The following section describes the topics with and their subtopics. Quotes are used to enrich the results; they have been translated from Spanish into English, while trying to preserve the nuances of the discourse of the indigenous community. At the end of this section, we propose a new defition of Health and Illness based on the views that emerged.

Health and illness process

Four bodies

According to Andeanbeliefs, a human being is composed of four connected bodies: the physical, emotional, spiritual and mental bodies (Q1). These four bodies remain in equilibrium through give and take. (Q2). The four bodies need to be balanced (Q3). The data reinforce the importance of all bodies being in a state of completeness that allows people to give themselves to others and to be healthy. These four bodies are in harmony not only with each other but also with everything external to the being, such as nature. Furthermore, the relationship of the body with nature is bidirectional.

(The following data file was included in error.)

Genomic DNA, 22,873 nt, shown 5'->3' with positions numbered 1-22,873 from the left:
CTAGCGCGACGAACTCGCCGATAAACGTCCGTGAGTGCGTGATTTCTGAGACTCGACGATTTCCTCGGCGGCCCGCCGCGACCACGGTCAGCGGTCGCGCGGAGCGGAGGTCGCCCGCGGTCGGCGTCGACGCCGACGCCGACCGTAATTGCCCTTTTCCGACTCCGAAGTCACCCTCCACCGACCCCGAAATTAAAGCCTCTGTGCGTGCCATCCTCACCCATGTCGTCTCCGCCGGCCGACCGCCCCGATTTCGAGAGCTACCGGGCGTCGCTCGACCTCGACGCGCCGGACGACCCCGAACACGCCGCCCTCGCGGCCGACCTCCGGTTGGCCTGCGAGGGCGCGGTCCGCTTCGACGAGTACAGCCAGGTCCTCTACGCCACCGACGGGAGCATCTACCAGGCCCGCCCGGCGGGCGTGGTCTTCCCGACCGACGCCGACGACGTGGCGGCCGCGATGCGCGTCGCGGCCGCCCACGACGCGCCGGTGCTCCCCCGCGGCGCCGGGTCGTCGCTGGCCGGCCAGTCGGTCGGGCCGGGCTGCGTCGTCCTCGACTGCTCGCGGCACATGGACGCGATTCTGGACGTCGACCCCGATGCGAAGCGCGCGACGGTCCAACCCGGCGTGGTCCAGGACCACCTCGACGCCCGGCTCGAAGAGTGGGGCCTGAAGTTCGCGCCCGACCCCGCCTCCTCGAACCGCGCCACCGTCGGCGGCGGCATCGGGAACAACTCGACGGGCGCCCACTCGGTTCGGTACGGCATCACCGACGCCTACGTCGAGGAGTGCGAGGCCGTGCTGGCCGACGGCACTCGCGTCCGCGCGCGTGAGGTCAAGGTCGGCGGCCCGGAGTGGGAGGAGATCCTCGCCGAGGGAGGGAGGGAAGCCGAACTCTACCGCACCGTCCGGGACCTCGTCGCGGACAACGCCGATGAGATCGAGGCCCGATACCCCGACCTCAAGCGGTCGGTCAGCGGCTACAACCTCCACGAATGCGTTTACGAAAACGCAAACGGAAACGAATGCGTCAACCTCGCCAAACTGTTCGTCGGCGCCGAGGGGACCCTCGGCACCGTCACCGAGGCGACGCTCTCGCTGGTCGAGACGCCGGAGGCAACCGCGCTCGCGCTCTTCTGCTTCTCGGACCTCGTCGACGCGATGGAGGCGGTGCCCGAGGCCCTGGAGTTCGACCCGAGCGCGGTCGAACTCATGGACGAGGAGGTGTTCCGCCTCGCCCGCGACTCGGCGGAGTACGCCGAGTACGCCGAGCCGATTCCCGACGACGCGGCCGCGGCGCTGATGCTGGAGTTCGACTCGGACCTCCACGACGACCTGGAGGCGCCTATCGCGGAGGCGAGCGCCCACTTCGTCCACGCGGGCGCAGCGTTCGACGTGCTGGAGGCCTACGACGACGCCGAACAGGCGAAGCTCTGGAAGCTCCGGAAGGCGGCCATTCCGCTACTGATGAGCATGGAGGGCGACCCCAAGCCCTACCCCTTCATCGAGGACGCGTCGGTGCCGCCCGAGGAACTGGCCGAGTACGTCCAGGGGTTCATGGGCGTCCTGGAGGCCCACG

Q1: “People do not get sick only in their physical body … everything spiritual and emotional matters … ,that is, all four bodies have to have energy.”

Q2: “What’s the health? It is the delight of our physical body and also the psychological, the spiritual … then, once we have that power we can expand because what I receive … If I return back to that integrated part, I will receive the whole part.”

Q3: “We can also talk about the love to humanity, that is what it is  to be healthy [ …] People have a joy for a relationship with all the beings that surround us; not just men or land but with the nature itself, the stars … well, that health begins to feel this spirituality change.”